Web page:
Anti-patterns and code smells are archetypes used for describing software design shortcomings that can negatively affect software quality, in particular maintainability. Tools, metrics and methodologies have been developed to identify these archetypes, based on the assumption that they can point at problematic code. However, recent empirical studies have shown that some of these archetypes are ubiquitous in real world programs, and many of them are found to not be as detrimental to quality as previously conjectured. We are therefore interested on revisiting common anti-patterns and code smells, and build a catalogue of cases that constitute candidates for “false positives”. We propose a preliminary classification of such false positives with the aim of facilitating a better understanding of the effects of anti-patterns and code smells in practice. We hope that the development and further refinement of such a classification can support researchers and tool vendors in their endeavor to develop more pragmatic, context-relevant detection and analysis tools for anti-patterns and code smells. 10.1109/SANER.2016.84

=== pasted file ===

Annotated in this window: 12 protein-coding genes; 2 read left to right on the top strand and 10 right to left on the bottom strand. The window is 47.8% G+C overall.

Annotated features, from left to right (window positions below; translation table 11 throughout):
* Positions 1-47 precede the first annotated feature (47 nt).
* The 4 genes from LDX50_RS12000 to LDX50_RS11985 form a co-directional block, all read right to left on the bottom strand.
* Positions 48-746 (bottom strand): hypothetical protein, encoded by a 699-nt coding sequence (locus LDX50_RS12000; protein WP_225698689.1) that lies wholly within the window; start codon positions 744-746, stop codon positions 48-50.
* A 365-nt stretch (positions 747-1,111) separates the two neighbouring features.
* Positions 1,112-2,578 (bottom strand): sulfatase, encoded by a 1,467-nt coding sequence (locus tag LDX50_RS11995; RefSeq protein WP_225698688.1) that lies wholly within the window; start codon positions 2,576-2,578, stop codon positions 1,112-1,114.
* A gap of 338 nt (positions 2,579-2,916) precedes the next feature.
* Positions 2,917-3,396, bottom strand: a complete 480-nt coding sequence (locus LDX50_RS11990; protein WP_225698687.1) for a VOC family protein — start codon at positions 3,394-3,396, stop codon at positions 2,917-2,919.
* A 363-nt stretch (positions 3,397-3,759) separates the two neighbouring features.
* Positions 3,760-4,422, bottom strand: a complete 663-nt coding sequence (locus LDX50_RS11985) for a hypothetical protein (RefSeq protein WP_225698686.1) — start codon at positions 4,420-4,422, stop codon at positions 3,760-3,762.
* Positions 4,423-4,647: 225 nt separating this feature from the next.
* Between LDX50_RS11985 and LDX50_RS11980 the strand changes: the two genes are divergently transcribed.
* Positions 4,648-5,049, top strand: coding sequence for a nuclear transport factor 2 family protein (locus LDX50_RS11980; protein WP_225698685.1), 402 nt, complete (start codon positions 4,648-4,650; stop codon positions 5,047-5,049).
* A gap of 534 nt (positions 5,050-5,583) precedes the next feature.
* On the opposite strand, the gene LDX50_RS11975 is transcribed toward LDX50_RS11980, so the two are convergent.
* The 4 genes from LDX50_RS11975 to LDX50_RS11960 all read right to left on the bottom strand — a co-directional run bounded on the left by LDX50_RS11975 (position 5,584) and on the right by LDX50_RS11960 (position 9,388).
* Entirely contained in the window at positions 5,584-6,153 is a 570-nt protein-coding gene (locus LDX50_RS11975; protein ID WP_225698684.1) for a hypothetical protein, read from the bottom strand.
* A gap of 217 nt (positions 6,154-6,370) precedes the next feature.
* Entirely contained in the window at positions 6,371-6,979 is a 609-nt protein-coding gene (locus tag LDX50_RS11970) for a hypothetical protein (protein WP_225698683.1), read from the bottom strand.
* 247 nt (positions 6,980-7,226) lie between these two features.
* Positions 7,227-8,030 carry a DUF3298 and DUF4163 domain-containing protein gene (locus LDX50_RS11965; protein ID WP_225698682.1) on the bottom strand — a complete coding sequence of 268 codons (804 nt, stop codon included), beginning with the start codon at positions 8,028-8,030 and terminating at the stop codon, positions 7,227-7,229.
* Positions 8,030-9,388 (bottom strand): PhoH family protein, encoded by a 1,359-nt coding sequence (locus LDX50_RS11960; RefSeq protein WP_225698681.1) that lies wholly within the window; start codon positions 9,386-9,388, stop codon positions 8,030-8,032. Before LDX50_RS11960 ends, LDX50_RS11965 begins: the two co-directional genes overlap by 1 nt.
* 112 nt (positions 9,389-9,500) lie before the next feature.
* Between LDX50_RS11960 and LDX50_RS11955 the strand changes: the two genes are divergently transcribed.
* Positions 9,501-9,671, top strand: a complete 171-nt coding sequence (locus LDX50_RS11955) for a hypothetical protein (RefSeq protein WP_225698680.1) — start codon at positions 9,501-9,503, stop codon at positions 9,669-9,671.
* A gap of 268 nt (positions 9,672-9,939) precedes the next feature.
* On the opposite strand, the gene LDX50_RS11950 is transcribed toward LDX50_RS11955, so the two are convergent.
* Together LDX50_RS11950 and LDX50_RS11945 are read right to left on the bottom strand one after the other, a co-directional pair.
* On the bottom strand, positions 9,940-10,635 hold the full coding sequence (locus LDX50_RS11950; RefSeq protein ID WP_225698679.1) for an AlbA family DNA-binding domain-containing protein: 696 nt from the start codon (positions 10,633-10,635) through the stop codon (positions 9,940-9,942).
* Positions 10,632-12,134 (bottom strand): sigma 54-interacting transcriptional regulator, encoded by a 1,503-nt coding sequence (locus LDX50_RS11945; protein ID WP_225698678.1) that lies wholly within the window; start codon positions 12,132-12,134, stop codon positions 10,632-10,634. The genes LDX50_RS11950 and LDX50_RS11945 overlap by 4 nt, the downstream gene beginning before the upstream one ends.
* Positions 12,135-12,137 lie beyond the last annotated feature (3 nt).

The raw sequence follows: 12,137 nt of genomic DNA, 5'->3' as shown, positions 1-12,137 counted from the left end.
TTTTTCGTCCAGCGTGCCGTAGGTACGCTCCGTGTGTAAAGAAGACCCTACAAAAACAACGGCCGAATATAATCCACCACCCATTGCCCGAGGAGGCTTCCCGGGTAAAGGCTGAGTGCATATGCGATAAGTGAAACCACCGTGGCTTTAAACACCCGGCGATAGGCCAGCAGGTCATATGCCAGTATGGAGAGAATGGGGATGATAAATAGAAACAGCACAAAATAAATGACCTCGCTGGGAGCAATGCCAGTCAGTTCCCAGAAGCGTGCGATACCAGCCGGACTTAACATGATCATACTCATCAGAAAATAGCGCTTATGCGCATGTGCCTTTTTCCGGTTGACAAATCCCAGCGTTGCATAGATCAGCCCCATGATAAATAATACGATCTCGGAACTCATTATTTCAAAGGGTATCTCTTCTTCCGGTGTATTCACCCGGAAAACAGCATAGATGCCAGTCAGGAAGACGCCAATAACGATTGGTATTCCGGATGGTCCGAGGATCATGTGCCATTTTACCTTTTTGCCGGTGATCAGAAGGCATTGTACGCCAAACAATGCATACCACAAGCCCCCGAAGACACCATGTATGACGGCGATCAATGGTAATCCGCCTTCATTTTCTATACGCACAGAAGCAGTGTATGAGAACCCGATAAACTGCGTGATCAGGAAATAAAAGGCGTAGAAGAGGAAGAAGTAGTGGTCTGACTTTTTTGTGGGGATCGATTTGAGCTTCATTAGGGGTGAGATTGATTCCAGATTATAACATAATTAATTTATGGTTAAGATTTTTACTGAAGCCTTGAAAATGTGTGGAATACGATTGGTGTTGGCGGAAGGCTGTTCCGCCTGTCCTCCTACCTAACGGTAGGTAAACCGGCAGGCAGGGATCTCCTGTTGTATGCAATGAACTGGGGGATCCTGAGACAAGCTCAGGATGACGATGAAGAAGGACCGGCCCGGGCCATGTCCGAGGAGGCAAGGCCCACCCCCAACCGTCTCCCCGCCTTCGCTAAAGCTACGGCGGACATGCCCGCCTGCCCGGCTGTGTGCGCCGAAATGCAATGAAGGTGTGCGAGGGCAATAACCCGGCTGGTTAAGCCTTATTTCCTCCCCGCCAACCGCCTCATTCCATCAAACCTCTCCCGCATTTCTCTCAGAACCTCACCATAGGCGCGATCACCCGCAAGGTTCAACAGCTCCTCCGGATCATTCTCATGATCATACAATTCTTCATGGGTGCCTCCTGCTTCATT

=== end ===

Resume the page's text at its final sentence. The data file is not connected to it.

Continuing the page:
IEEE International Conference on Software Analysis, Evolution, and Reengineering
Software Analysis and Transformation

F.A. Fontana (Francesca Arcelli), J. Dietrich (Jens), B. Walter (Bartosz), Yamashita, A., & M. Zanoni (Marco). (2016). Antipattern and Code Smell False Positives: Preliminary Conceptualization and Classification. In Proceedings of the 2016 IEEE 23rd International Conference on Software Analysis, Evolution, and Reengineering (SANER) (pp. 609–613). doi: 10.1109/SANER.2016.84